Bernie Anderson
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the blog

Current musings, whatever they may be. 

Investment In Development (Someone’s Gotta Do It)

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People grow and develop. Anyone in a healthy physical and mental state can get better. You, and the person sitting next to you, can increase capacity.

This is the growth mindset. You can get better.

While this is an important consideration for our own personal growth and development, it’s especially important for leaders and organizations.

Where your people are today doesn’t have to be where your people will be in six months, or a year, or ten. years. Not only are people generally capable of growth, but most people also want to grow. Work well-done can’t help but bring greater happiness and job satisfaction to workers. Perhaps, more important, is the research covered in this 2016 article by Belle Beth Cooper: the factor that leads to the most employee satisfaction at work isn’t money. It’s autonomy.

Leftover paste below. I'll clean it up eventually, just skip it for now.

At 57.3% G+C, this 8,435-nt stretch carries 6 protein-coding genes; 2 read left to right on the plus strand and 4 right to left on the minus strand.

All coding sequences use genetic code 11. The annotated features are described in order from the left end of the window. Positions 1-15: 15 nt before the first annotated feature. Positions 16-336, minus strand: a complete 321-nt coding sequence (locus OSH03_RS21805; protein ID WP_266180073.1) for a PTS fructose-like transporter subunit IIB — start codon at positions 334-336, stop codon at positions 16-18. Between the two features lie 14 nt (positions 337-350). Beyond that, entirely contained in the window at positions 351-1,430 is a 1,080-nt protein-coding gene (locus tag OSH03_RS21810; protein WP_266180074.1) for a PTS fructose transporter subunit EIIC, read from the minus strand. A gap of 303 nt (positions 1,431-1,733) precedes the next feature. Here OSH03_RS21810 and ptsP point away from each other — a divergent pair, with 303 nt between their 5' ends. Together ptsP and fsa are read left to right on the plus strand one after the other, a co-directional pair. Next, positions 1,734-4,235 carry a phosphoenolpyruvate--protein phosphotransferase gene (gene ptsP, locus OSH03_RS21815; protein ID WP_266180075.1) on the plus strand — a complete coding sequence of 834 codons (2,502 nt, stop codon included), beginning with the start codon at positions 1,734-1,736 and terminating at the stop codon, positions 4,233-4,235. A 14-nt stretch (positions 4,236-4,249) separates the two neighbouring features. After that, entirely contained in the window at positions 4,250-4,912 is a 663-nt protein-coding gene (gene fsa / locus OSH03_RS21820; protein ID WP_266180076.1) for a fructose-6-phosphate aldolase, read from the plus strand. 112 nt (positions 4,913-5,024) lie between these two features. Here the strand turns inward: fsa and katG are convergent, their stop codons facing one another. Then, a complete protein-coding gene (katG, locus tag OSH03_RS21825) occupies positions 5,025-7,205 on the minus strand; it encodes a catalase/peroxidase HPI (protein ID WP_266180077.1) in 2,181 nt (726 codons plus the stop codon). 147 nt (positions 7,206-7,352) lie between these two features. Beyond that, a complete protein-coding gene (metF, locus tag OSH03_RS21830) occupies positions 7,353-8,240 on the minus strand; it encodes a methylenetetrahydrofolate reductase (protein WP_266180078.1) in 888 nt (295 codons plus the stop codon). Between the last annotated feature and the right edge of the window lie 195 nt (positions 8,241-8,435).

Satisfaction is becoming so good at what I do that it can’t be ignored. To be a lynchpin.

Read the books with the research. This isn’t a new idea.

But it’s an important idea.

And it’s one with some significant implications.

Invest in development.

Professional development should be in every budget and on every annual calendar. The non-profit world is the worst at this. Rare is the non-profit who feels the freedom to invest in her current leaders, let alone her emerging leaders. This is a critical investment that we ignore to our peril.

Invest in yourself

If your company or organization is not investing in your personal growth and development (or if they are investing in the wrong kind of development), this is on you. This is on the choices you make. Organizations are slow to see the value of development. Invest in yourself. Make some choices with your time and your energy. Read more of the right books and professional journals. Invest in online courses. Finish out a degree. Take vacation time to go to a conference related to your field.

When you’ve led from the back to point that you’re leading from the front, take everything you’ve learned from your own development and invest in others.

That’s much better on your mental health than complaining about how little your parent organization cares.

I long for the day when organizations use the word “growth” in the context of people more than in the context of profit. Developed people bring more value and ultimately more profit and better results.